Strength and Toughness – Does not lack strength, as he is well-balanced despite a bit of a wiry frame. If and when he fills out, this could turn into a major upgrade. Has the frame to suggest he could add muscle without sacrificing any speed or shiftiness. Plays hard, rarely if ever taking plays off. Energy and leadership is contagious.

Athleticism/Size – Obviously his size can be a major weapon, as he is an accuracy fixer because of his length. As he progresses as a player, his size will become an ever bigger strength. NFL-level athleticism, though not the most explosive or quickest player on the field. Will likely be relied upon on the outside in the NFL, where his combination of physical profile and athleticism is best suited. 

BEST TRAIT – Tracking + Adjusting

WORST TRAIT – Releases

RED FLAGS – Just a one-year starter in college, with minimal production prior to his true junior season.

Intriguing prospect who only has one year of serious collegiate production. Was stuck behind Dylan Cantrell, Keke Coutee and Cameron Batson as a true sophomore, who are all on NFL active rosters. Has yet to reach his ceiling and needs to continue adding bulk in order to get there. His speed at the NFL Scouting Combine may not be blazing, but expect his agility drills to be better than average for his length. Confidence and love for his teammates is obvious upon watching live viewings and would be a welcome addition to an NFL locker room.

Routes – Rapidly eats away at cushion with his long stride length. Ability to sell vertical routes enables him to snap off and generate separation out of his breaks. Quicker and cleaner ability to throttle down and change directions than expected of his build. Runs routes with good pace and tempo. Must adapt to a more expansive route tree at the next level but traits are present to work more on a horizontal plane.

Hands – Would love to see him take make advantage of his length and extend when addressing the football at the catch point. Flashes the ability to pluck it firmly in contested situations but is not immune to dropping the football or double catching it.

Ball Skills – Can be too patient and wait for the ball to get to him. Does well to locate, track and adjust to the football over the shoulder. Has a massive catch radius but he doesn’t always maximize it by elevating, high pointing and extending. Makes some circus grabs in contested situations but there is room for growth.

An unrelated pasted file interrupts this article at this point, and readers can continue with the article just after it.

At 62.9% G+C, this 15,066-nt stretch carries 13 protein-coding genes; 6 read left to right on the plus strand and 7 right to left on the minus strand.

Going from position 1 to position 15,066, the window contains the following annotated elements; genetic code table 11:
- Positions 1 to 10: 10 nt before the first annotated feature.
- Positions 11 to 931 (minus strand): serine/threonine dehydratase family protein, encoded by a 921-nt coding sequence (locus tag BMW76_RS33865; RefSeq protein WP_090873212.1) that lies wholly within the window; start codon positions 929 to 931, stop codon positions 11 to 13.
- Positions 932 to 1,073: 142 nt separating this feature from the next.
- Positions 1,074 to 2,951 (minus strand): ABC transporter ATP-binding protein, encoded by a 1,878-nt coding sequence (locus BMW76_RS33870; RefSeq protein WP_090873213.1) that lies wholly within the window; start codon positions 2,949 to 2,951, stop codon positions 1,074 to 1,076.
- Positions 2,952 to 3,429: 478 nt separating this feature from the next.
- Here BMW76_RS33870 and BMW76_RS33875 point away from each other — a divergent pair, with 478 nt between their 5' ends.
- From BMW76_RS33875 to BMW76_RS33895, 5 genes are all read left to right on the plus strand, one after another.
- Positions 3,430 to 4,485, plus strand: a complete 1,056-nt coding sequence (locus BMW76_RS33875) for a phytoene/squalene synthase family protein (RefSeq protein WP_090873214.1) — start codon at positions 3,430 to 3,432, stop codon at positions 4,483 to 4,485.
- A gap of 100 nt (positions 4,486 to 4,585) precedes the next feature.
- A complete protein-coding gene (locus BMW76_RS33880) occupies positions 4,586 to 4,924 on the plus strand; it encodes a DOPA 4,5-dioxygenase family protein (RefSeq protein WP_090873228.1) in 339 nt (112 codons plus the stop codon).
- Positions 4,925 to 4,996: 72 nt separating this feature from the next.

YAC Ability – Shows more ability than expected for his build and has found ways to win post-catch despite not necessarily running routes that are favorable for opportunities to create. Tucks and turns quickly and sees the field well. Has proven to be slippery for ball carriers as a tackler and he sets them up favorably in space. Long strides eat away turf.

Release – Eats up coverage with long strides and good vertical push. Will have issues with aggressive corners that are willing to crowd his frame and jam at the line of scrimmage. Has good lateral agility but more effective hand technique and setting up angles with his release are needed for him to consistently clear contact in press coverage. Flashes are present but more consistency is needed.

Play Speed – Would not call him a burner but he is smooth with easy acceleration skills. Can pick up chunks of yards after the catch and can challenge defenses vertically. Does well to alter speeds and work tempo in his routes.

Blocking – I love his approach and willingness. Has some issues leveraging blocks but he fights hard to get his hands fit and stay square. Is the aggressor on the perimeter and he takes good angles to win. Keeps blocking down the field as plays extend.

Play Strength – I like his effort but getting stronger and playing more assertively will help maximize his frame. Can do more to establish leverage and the catch point and win in the contact window. Contact balance is adequate.

Versatility – Has playmaking upside at levels of the field. Profiles well to an outside role but must become more consistent clearing press coverage. Was not tasked with return duties in college.

BEST TRAIT – Over the shoulder tracking

WORST TRAIT – Releases


Wesley went from an unknown during his first two seasons at Texas Tech to a star as a junior. His 1,491 receiving yards in 2018 was third in the nation. Wesley’s fluidity relative to his size and ball skills making him a highly intriguing prospect. With that said, there is room and need for growth in terms of developing his route running, adding play strength and cleaning up some technique at the catch point. Wesley has an exciting ceiling and the upside to become a featured option in an NFL passing game with continued development.